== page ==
Investigations Division

Experienced Investigators

The State Board investigates potential election law violations and refers cases to prosecutors when warranted based on the findings. The Investigations Division includes experienced investigators who specialize in election matters. The State Board does not have the authority to prosecute cases.

On this page, you can explore investigations-related documents, including summary reports of referred cases dating back to 2015, and view the process for cases.

Searching for campaign finance investigations? Visit Campaign Finance Audits and Investigations.

Report an Election Law Violation

Members of the public may submit allegations of election law violations or election fraud using the Election Law Complaint Form (PDF).

Process for Cases

Cases tend to progress in a three-step process:

  1. Intake: The State Board gets information concerning possible voting irregularities and violations from many sources, including county boards of elections, election watchdog and advocacy organizations, internal audits of elections data, private citizens, political parties, and candidates.

    Staff conduct an initial review to determine whether the case meets a priority area. Priority areas include malfeasance by elections officials, significant harm or threat of significant harm to the conduct or administration of elections, culpable conduct, and organized efforts by multiple individuals or entities.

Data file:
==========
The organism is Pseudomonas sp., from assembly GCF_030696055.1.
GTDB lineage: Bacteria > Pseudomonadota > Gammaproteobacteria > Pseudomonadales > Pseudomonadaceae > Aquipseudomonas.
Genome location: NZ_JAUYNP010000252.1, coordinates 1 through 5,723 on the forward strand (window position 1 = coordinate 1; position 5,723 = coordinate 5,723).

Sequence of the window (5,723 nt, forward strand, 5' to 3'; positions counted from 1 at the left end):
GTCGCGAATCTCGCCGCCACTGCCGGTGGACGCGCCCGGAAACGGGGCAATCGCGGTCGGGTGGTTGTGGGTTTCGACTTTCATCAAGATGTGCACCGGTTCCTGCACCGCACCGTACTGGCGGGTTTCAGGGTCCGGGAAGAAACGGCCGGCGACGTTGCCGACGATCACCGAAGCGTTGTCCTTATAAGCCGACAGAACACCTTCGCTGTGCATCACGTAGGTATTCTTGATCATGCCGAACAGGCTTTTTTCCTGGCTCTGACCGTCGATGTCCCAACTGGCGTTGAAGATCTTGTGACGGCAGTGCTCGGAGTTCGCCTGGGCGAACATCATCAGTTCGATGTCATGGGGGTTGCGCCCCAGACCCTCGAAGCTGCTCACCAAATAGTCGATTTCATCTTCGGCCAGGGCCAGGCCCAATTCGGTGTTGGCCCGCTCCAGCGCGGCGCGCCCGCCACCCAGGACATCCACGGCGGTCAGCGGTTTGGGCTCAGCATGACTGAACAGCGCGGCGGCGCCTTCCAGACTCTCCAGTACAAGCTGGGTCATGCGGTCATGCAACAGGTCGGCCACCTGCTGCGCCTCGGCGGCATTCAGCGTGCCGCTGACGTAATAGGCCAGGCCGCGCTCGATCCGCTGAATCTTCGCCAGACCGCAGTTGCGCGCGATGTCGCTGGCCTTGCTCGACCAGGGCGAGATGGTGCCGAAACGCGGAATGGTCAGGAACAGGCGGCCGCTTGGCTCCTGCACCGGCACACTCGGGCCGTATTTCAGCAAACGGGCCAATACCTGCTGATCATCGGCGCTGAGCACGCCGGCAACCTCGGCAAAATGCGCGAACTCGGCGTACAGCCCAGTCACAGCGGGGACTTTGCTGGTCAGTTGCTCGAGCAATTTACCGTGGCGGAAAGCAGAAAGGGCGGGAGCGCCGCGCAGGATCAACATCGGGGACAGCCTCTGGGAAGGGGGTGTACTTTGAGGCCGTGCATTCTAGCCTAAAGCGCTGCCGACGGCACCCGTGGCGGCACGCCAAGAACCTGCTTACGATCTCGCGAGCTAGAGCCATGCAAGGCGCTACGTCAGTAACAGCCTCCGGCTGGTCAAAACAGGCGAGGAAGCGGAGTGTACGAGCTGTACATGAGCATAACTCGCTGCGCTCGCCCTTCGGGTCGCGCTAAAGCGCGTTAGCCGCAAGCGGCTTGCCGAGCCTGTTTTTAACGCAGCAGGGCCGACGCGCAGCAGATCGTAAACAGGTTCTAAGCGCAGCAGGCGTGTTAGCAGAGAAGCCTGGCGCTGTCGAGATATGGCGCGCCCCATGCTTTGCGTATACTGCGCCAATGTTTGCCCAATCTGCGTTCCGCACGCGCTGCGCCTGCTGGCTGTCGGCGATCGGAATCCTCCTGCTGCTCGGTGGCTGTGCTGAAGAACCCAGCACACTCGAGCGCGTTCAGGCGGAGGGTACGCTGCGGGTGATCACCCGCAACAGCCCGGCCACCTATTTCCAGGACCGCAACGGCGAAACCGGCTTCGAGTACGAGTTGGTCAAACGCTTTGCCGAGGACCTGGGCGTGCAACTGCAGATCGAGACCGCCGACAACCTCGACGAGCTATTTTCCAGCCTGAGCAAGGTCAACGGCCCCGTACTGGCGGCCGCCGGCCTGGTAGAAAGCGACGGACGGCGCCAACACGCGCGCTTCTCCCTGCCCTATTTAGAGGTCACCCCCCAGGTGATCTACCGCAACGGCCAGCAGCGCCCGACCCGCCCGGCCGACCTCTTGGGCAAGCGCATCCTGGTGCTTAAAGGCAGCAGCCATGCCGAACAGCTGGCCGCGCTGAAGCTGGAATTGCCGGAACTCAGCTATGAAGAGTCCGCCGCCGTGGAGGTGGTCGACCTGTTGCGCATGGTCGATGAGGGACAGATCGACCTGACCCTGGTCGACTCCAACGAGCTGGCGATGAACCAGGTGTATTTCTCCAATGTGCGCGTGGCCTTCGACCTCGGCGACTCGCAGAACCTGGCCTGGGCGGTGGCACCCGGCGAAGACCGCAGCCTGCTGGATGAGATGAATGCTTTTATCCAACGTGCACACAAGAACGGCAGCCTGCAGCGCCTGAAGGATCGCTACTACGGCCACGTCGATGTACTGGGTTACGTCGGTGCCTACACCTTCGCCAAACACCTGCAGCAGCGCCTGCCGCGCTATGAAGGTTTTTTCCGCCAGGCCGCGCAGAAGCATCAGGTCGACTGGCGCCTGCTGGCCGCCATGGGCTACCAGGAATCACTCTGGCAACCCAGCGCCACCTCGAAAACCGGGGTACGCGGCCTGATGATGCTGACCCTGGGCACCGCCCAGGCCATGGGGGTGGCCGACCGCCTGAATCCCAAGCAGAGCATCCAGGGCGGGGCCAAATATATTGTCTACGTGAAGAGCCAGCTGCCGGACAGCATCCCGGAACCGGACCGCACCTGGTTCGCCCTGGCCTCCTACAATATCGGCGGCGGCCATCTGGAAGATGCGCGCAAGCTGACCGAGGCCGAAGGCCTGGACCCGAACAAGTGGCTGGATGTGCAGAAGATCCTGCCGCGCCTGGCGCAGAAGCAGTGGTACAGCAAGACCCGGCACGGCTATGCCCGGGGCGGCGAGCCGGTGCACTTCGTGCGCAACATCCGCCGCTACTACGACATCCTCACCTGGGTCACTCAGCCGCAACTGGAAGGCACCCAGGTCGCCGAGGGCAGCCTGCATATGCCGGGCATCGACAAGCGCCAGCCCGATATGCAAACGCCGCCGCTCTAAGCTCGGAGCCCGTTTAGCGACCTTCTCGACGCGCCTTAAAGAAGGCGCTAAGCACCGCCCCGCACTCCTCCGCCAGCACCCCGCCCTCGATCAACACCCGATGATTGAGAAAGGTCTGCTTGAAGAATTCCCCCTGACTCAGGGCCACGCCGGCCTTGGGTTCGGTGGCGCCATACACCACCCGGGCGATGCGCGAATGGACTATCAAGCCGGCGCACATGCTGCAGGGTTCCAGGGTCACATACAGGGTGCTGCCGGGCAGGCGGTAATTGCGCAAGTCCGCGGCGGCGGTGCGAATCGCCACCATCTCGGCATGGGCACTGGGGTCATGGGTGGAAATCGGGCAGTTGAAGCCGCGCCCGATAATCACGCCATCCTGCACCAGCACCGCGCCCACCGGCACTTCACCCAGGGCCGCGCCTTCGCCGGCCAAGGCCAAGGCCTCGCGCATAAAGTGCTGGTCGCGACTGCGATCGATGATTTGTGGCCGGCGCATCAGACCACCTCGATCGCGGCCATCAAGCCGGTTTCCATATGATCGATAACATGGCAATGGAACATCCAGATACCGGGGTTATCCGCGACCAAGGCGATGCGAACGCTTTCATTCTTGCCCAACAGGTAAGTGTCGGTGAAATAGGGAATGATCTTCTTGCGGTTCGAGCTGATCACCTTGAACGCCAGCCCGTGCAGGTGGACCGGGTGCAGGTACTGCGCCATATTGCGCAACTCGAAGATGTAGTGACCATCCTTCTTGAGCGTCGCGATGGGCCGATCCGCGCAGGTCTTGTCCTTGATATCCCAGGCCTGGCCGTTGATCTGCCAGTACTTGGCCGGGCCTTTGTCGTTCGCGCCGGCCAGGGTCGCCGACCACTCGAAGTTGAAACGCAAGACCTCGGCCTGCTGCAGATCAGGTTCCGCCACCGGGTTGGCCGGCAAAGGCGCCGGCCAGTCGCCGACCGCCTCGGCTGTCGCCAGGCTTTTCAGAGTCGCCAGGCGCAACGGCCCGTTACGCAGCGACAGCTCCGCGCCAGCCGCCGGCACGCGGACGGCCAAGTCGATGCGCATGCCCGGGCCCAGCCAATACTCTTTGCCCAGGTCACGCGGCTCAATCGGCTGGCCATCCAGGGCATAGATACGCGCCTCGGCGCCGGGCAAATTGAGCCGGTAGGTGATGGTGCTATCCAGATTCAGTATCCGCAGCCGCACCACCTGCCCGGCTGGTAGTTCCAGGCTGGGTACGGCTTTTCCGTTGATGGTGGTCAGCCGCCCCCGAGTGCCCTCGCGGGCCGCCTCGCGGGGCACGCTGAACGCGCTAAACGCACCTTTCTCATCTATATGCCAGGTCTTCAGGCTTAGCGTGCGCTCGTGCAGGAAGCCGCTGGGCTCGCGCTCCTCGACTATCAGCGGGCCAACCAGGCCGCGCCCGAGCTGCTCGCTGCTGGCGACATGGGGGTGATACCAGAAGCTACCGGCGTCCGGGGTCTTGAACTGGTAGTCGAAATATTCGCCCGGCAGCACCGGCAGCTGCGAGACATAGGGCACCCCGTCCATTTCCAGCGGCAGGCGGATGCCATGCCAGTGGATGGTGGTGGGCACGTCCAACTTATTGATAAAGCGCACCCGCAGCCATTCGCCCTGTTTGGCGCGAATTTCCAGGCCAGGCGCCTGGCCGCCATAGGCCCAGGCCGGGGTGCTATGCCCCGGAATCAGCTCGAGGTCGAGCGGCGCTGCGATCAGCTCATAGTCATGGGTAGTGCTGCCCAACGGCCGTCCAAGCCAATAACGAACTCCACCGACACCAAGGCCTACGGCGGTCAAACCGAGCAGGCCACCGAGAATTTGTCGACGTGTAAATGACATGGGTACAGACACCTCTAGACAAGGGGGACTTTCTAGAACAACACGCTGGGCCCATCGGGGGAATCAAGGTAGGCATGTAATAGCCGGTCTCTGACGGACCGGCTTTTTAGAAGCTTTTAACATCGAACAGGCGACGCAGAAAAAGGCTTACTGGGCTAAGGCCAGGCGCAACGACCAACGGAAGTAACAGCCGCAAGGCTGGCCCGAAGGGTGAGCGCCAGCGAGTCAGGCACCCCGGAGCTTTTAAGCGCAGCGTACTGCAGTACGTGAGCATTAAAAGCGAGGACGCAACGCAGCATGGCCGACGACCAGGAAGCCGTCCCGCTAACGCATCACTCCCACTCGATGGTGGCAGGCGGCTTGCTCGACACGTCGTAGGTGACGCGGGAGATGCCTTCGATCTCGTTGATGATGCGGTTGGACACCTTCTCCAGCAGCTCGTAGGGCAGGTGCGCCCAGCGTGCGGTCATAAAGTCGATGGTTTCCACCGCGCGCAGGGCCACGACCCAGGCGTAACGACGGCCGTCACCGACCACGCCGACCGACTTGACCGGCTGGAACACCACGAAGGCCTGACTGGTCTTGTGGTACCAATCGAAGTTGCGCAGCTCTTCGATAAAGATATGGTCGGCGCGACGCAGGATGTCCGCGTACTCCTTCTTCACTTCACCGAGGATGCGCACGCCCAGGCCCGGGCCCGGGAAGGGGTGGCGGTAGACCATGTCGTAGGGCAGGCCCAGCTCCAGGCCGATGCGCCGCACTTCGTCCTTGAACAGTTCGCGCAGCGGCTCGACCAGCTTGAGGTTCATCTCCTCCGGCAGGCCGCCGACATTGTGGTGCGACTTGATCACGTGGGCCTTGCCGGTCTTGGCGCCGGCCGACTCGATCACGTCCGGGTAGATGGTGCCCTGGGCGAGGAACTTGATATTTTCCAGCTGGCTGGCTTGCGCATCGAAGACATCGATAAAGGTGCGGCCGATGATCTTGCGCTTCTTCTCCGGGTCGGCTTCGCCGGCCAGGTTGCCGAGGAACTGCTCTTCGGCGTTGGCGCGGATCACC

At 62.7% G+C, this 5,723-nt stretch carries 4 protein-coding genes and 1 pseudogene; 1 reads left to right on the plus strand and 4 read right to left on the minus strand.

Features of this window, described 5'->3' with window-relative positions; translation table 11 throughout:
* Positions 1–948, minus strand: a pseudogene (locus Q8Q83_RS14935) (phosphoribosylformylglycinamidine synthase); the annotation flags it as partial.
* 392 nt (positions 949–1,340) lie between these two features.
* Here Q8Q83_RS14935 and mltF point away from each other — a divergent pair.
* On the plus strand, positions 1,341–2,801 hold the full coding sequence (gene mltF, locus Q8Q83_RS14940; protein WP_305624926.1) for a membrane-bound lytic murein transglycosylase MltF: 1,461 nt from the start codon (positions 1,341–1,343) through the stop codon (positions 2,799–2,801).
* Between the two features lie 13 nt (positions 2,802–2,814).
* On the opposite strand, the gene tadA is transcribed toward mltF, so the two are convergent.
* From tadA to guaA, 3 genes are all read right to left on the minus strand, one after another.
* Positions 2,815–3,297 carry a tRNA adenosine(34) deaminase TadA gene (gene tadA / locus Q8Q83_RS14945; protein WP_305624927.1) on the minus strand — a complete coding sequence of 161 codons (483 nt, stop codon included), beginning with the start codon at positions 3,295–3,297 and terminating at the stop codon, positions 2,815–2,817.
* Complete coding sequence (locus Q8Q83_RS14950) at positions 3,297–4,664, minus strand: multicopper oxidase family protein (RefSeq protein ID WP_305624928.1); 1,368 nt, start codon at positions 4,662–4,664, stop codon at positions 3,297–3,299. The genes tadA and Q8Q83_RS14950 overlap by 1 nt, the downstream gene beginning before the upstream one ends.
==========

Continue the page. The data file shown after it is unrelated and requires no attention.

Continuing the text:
If a priority area is identified, the Investigations Division will open a case. If a priority area is not identified, the incident will be closed. For more information, see the Elections-Related Investigation Priorities Policy (PDF) (revised Dec. 19, 2023).
  2. Investigation: After determining that a complaint meets a priority area, the Investigations Division opens an investigation into the complaint. Examples of investigations include matters associated with unlawful voting activity, interference with voters or election officials, voter registration fraud, vote-buying, organized election fraud, and election security breaches. 

    Some investigations are simple, such as intentional misinformation posted on social media sites. Others are complex, involving extensive analysis of data and interviews of witnesses and subjects. The State Board chair, or in the chair’s absence, any two State Board members, may issue subpoenas when necessary to gather evidence.
  3. Referral: State Board staff work with county elections directors and prosecutors. They present findings at State Board meetings, to grand juries, and in court settings as necessary. Not every investigation leads to a referral for prosecution. Cases may not be referred if the investigation shows that no violation has occurred, insufficient evidence to prove a violation or there is evidence of error or lack of intent.

    Investigations that are not referred may result in written warnings that include educational information and best practices relevant to the election laws in question. Absent compelling mitigating factors, intentional violations involving voting are referred. The prosecutor has discretion on whether to prosecute a case or decline it.

Learn More About Election Security

View our 10 Facts About Election Security in North Carolina. For information about canvass and other post-election processes, visit Post-Election Procedures and Audits.